- 5 Considerations When Purchasing Baby’s First Car Seat - August 3, 2017
Ashley is the owner of SugarBabies, but her most important job is being mom to three wonderful kids. She is working to provide lots of tips, tricks, advice and products to make this parenting thing a bit easier.
Shopping for your first car seat can be challenging. It’s what’s going to keep your kids safe while traveling and–heaven forbid–during an accident. But with so many options out there on the market, it can be confusing. What should you be looking for in a first car seat? Here are some pointers for choosing the best car seat possible.
1. Second Hand Or Brand New?
Car seats can be expensive. That’s why many parents look around for second-hand options. What’s the point of buying a new infant car seat when it will soon need to be replaced anyway?
It turns out that there are some reasons to choose a new over a used seat, with the main reason being safety. Many experts recommend that parents never buy second-hand car seats. The reason for this is that there is no guarantee that the seat hasn’t been involved in a crash and isn’t damaged. The problem with many car seats is that the damage isn’t apparent from the outside. Usually, you only find out about problems after you’ve been in an accident, by which time it’s too late.
All car seats have to pass the JPMA safety standards. But because these standards are continually being updated, newer seats are often better. They employ the latest technology based on the most recent research.
Bottom line: stay on the safe side and make sure you always buy car seats new.
2. Five Point Harness
There’s a significant variation in the price of car seats. Most seats at the top of the market have five point harnesses, but some at the lower end–between $80 and $200–don’t. Should you be concerned?
According to experts, you should always choose a car seat model with a five-point harness. Five point harnesses comprise two waist straps, a strap between the leg, and two shoulder straps. The reason they are so important is that they help to distribute pressure across an infant’s entire torso during an episode of extreme deceleration, preventing harm. Good baby seat models come with the LATCH system – a type of base fastening system that doesn’t require a seatbelt – so look out for this on product descriptions.
Babies grow quickly. The typical baby doubles in size once every 180 days–sometimes fewer! Because of this, you want a baby seat that can grow with your child. Diono car seats, for instance, are highly adaptable, featuring adjustable headrests that have twelve positions as well as adjustable shoulder and buckle positions. Many car seats are both height and width adjustable, meaning that you don’t have to go back to the store every six months to buy a new one.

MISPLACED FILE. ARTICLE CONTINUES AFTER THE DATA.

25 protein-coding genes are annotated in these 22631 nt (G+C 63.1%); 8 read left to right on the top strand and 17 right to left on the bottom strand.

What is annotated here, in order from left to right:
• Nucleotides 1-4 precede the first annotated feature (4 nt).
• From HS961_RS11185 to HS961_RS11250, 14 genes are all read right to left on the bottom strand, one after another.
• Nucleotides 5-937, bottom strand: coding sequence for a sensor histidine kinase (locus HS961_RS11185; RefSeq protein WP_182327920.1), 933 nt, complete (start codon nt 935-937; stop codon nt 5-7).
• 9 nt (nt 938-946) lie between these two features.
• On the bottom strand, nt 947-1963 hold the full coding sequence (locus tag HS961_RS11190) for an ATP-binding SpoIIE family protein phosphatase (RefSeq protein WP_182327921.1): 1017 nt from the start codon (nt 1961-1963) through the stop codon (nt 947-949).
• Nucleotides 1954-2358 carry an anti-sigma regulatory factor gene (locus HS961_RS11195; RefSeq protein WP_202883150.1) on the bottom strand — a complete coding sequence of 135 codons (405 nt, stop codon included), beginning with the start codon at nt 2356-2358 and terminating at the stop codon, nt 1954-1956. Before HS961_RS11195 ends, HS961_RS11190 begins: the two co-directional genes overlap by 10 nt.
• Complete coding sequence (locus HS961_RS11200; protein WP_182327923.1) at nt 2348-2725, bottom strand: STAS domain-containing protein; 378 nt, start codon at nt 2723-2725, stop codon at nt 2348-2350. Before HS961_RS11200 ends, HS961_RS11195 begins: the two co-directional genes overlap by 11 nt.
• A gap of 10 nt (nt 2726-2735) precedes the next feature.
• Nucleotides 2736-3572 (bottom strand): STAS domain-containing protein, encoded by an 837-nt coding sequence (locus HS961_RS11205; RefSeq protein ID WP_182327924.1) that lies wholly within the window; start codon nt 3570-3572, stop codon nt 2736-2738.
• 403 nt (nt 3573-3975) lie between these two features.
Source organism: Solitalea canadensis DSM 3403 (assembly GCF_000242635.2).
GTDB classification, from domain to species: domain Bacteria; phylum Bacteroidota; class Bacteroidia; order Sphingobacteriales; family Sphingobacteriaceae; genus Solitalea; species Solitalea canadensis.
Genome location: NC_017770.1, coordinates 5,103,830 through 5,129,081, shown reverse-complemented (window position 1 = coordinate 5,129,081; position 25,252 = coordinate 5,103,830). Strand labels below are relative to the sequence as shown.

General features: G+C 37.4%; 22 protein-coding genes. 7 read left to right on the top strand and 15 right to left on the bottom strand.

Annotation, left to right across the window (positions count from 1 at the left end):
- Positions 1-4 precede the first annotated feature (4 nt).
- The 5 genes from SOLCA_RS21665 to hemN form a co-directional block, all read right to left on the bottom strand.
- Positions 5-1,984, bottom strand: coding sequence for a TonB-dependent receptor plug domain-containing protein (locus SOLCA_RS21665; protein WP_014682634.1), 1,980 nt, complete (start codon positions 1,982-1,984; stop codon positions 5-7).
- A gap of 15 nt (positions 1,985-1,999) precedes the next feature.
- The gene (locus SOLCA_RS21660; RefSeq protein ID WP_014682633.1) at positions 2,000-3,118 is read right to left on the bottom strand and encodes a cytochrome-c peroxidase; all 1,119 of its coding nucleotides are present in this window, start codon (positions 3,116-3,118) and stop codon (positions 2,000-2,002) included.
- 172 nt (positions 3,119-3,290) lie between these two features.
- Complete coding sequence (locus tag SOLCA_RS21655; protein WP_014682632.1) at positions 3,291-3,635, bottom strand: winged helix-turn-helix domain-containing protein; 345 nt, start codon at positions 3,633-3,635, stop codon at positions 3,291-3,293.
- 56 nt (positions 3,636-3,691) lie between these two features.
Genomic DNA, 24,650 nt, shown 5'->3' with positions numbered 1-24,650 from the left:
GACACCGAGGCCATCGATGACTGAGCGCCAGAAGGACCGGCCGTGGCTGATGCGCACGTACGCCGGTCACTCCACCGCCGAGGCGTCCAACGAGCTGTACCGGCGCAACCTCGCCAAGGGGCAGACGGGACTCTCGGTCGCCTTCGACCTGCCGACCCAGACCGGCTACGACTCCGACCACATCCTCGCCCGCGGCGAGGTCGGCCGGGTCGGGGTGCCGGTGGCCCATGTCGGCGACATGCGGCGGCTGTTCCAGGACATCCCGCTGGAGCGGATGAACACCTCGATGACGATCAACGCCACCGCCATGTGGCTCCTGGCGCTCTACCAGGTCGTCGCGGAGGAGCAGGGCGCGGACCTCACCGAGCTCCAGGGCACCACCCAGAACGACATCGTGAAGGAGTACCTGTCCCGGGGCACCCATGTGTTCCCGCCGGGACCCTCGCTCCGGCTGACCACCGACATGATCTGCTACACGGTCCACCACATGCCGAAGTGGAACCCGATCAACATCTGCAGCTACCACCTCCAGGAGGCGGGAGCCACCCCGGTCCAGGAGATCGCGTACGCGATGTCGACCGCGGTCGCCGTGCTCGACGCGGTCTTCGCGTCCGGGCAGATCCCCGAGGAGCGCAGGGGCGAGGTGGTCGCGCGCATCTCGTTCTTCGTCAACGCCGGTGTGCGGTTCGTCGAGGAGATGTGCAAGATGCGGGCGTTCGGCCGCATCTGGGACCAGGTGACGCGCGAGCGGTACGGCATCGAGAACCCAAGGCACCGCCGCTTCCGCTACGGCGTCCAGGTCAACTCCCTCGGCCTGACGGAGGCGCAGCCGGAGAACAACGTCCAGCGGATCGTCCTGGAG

For parents, an uncomfortable child in the back seat can be a nightmare. Not only can it be stressful, but it can also distract from the road, increasing the chances of a collision. Anything, therefore, that can reduce the likelihood of a child complaining is beneficial.
Different car seats offer varying levels of comfort. Some manufacturers don’t focus on it because they don’t think it’s important, but others do. Look for seats on the market that are highly adjustable to your child’s size. In particular, look for models with movable shoulder positions. Also, choose the highest quality, most comfortable materials you can afford.
4. Value For Money
Paying more for a car seat should get you additional features, but that’s no guarantee. If you pay more than $200 for a car seat, there are some minimum specifications you should expect.
The first, and perhaps the most important is an anti-rebound bar. Anti-rebound bars were first implemented to limit the movement of the car seat during crashes. Since then they’ve become a standard feature of premium models.
The other important features from a safety perspective is a steel frame. Higher-end car seats tend to have sturdier steel frames which offer a higher degree of protection during an impact.
Of course, there are plenty of additional ways manufacturers add value to more expensive seats. Pricier models often come with higher-quality, plusher fabrics, baby storage bags and large canopies: practical, but not essential.
Although you might think that a child seat would be a permanent fixture in the back of your car, it usually isn’t. There will be occasions when you have to give friends and family a ride without the baby. As a result, you want baby seats to be portable and easy to remove and stow in the trunk. Look out for models which have handy features that make them more portable and family-friendly.
Good luck shopping!